SIDNEY – After nearly a year of futile negotiations and non-compliance, the Sidney-Shelby County Board of Health has filed a civil lawsuit against four Amish families near Maplewood. The board is seeking the land owners bring the properties into compliance with state health guidelines or have the buildings condemned and vacated.
The ongoing dispute centers on the lack of action by the property owners to remedy their sewage handling system to prevent potential health problems for themselves and adjacent properties.
On Tuesday, the suit was filed in Shelby County Common Pleas Court by Prosecutor Tim Sell as legal counsel for the health board. Assistant County Prosecutor Eric Ambos was listed as co-counsel.
According to online court records, named as defendants are Joseph A. and Mattie E. Schwartz, 21720 State Route 47, Daniel J. and Mary D. Schwartz, 21450 State Route 47, Henry A. and Sarah E. Schwartz, 21690 State Route 47, and, Jacob R. Schwartz, 21500 State Route 47, all of Maplewood.
Sell is asking the court to declare the properties as a nuisance; to bar the families from occupying the properties, comply with the condemnation order, and order the razing of all privies on the properties; award civil penalties; and, having the defendants pay all court costs.
Despite variances granted by the board for some items, the gray water system installation has resulted in legal action, according to authorities.
Complaints filed late 2017
Documents indicate that in late 2017, the health board received a complaint through the Salem Township Board of Trustees regarding “the disposal of human waste and improper plumbing in the dwelling on the property.” It included new structures and existing building converted into living quarters, all without approval of the health department, township trustees and the Shelby County Building Department.
In December 2017, health inspectors found failures for not having a proper residential sewage system installed, for having no gray water recycling system, and, improperly installed or altered plumbing due to no permits.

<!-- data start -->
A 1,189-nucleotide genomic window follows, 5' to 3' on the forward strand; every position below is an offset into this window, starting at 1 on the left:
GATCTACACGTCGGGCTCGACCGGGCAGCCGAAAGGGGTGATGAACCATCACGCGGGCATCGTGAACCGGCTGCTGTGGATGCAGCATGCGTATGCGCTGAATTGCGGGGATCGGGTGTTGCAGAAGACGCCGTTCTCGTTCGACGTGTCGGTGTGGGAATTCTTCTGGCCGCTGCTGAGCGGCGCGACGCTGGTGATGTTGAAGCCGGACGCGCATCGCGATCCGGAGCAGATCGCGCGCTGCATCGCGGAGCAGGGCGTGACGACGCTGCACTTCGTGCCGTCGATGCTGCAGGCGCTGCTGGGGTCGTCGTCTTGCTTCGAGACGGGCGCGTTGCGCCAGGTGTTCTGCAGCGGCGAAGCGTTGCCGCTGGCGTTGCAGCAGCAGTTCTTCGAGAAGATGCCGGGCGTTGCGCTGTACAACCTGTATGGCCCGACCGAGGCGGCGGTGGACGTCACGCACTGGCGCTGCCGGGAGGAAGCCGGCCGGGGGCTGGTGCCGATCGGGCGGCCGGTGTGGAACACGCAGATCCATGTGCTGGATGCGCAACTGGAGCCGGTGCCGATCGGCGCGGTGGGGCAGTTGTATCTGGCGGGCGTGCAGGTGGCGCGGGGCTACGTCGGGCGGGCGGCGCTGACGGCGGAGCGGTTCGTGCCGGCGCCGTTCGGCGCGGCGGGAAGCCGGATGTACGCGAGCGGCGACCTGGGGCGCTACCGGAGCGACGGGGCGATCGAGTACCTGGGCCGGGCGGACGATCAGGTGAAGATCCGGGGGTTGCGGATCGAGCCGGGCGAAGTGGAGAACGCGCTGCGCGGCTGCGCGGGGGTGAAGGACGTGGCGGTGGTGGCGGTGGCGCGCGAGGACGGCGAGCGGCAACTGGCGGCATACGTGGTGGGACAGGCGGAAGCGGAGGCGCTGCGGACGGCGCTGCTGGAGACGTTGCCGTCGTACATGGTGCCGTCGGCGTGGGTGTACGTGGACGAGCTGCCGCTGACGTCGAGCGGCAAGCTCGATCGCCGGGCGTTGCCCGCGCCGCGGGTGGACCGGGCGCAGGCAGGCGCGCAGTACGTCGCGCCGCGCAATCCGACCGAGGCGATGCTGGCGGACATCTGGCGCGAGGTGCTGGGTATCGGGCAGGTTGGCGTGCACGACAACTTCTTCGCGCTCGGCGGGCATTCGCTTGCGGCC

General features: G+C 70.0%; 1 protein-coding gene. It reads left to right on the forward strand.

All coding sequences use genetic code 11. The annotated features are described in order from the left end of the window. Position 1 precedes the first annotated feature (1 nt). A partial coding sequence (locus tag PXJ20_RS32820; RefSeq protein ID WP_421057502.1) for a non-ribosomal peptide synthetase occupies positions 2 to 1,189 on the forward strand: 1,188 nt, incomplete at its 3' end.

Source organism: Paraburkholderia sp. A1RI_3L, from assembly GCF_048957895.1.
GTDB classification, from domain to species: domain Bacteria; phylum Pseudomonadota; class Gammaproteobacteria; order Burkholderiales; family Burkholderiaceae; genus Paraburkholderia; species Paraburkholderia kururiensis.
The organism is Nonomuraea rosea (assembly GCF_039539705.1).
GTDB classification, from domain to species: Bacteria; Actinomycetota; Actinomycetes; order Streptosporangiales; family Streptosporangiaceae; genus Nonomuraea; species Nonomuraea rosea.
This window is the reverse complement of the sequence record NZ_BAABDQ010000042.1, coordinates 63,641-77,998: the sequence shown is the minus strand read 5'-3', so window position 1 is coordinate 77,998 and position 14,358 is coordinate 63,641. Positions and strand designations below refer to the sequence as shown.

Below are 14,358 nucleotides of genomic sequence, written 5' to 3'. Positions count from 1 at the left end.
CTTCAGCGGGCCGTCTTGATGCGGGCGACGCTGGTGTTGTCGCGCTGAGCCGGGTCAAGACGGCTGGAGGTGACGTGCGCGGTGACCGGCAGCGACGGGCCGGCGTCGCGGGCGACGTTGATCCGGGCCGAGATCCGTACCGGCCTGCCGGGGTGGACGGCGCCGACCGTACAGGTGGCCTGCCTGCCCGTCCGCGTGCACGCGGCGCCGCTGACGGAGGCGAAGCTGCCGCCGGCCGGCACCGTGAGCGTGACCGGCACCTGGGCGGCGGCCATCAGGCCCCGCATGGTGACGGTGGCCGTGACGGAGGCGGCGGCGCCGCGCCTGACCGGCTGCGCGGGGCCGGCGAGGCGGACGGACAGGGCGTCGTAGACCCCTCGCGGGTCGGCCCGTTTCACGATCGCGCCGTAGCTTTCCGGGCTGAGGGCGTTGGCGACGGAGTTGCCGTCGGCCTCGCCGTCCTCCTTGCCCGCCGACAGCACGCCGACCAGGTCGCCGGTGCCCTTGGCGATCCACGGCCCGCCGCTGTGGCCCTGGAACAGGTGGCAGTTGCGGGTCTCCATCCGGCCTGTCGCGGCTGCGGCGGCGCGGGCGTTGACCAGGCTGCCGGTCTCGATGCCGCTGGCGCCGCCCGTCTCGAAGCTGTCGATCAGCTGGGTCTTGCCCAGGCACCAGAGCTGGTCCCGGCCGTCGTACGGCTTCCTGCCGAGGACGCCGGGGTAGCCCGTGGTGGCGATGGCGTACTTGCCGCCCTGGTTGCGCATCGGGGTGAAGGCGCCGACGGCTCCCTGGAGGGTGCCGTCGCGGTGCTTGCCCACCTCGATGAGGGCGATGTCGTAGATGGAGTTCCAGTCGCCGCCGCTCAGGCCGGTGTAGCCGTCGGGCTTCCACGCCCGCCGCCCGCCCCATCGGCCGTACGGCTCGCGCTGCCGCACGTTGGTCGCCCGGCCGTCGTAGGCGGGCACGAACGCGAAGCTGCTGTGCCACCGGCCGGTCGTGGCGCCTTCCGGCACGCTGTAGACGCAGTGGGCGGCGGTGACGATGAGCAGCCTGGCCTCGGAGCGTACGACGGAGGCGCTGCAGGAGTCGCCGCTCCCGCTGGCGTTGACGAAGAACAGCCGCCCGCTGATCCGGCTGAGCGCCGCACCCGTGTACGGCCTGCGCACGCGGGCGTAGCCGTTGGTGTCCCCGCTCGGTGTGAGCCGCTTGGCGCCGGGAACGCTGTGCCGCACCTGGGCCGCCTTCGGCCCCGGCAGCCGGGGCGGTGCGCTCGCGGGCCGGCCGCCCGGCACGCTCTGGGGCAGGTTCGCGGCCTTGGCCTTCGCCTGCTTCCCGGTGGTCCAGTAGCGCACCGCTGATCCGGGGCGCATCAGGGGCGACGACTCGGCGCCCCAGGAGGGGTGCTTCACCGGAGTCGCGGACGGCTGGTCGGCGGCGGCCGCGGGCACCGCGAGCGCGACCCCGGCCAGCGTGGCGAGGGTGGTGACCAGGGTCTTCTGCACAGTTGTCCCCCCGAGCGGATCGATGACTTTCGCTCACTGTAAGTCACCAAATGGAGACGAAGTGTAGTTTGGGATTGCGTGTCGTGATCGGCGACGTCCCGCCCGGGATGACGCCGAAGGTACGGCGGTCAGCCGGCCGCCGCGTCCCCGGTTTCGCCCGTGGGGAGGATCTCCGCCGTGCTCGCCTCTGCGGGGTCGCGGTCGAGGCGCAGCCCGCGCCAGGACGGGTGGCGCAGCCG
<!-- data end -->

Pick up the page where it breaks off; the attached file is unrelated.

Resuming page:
According to the Ohio Department of Health through Administrative Code: Chapter 3701-29, it states, “Gray water discharged to all gray water systems shall only consist of domestic type flows having the consistency and strength typical of gray water from domestic households.
It continues, “The source of gray water may include water from bathing, showering, washing clothes or laundry sinks. Gray water shall not contain water used to wash diapers, or other materials soiled with human excreta or infectious materials, or wastewater that has been in contact with toilet waste, toxic substances, cleaning chemicals other than soap, water softener backwash or any other hazardous household products”.
The administrative code can be found online at www.codes.ohio.gov.
On Feb. 15, Joseph Schwartz met with health officials and was informed of the violations. Discussion of permits, variances, and other remedies was held. No action was taken by the Schwartz family, according to court records.
In a letter dated April 5 of this year, Ambos wrote a letter to the family giving them formal notice to correct the problems. On May 11, Joseph Schwartz requested a variance for the properties.
On June 20, the health board granted variances regarding the lack of electricity and plumbing but ordered the gray water system tank and privy vault must have a concrete constructed top. The families installed a gray water system with a wooden top.
In a June 22 letter, Registered Sanitarian Michael McClain reviewed the ongoing violations and issued a 90-day order to vacate the buildings or obtain full compliance. The families had 45 days to obtain permits with construction being done during the following 45 days.
On Aug. 7, claiming the lack of action by the defendants, the health department declared the properties condemned and placed public placards indicating that decision.
The writer is a regular contributor to the Sidney Daily News.